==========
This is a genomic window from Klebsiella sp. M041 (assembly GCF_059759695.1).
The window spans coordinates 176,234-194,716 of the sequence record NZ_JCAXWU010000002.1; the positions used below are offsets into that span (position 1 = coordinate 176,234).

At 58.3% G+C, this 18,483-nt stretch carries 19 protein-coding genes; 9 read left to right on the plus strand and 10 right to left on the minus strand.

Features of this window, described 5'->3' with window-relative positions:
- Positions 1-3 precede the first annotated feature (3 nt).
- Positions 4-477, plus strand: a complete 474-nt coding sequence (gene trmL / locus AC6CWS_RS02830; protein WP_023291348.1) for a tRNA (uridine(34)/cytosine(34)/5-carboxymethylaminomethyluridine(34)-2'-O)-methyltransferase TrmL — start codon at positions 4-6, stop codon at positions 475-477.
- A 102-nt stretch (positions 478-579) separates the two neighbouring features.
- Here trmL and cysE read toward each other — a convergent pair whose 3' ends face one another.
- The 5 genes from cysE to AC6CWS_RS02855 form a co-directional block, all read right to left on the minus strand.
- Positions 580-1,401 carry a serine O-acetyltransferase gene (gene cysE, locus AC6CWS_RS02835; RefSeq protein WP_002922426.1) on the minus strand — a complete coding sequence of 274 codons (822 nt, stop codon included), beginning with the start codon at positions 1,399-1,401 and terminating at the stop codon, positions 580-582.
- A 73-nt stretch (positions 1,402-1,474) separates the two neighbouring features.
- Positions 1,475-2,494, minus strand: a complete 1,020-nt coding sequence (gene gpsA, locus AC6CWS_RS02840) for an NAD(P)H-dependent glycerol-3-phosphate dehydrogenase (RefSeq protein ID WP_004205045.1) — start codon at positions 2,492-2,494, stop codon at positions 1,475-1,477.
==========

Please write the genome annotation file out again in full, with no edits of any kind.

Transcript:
This is a genomic window from Klebsiella sp. M041 (assembly GCF_059759695.1).
The window spans coordinates 176,234-194,716 of the sequence record NZ_JCAXWU010000002.1; the positions used below are offsets into that span (position 1 = coordinate 176,234).

At 58.3% G+C, this 18,483-nt stretch carries 19 protein-coding genes; 9 read left to right on the plus strand and 10 right to left on the minus strand.

Features of this window, described 5'->3' with window-relative positions:
- Positions 1-3 precede the first annotated feature (3 nt).
- Positions 4-477, plus strand: a complete 474-nt coding sequence (gene trmL / locus AC6CWS_RS02830; protein WP_023291348.1) for a tRNA (uridine(34)/cytosine(34)/5-carboxymethylaminomethyluridine(34)-2'-O)-methyltransferase TrmL — start codon at positions 4-6, stop codon at positions 475-477.
- A 102-nt stretch (positions 478-579) separates the two neighbouring features.
- Here trmL and cysE read toward each other — a convergent pair whose 3' ends face one another.
- The 5 genes from cysE to AC6CWS_RS02855 form a co-directional block, all read right to left on the minus strand.
- Positions 580-1,401 carry a serine O-acetyltransferase gene (gene cysE, locus AC6CWS_RS02835; RefSeq protein WP_002922426.1) on the minus strand — a complete coding sequence of 274 codons (822 nt, stop codon included), beginning with the start codon at positions 1,399-1,401 and terminating at the stop codon, positions 580-582.
- A 73-nt stretch (positions 1,402-1,474) separates the two neighbouring features.
- Positions 1,475-2,494, minus strand: a complete 1,020-nt coding sequence (gene gpsA, locus AC6CWS_RS02840) for an NAD(P)H-dependent glycerol-3-phosphate dehydrogenase (RefSeq protein ID WP_004205045.1) — start codon at positions 2,492-2,494, stop codon at positions 1,475-1,477.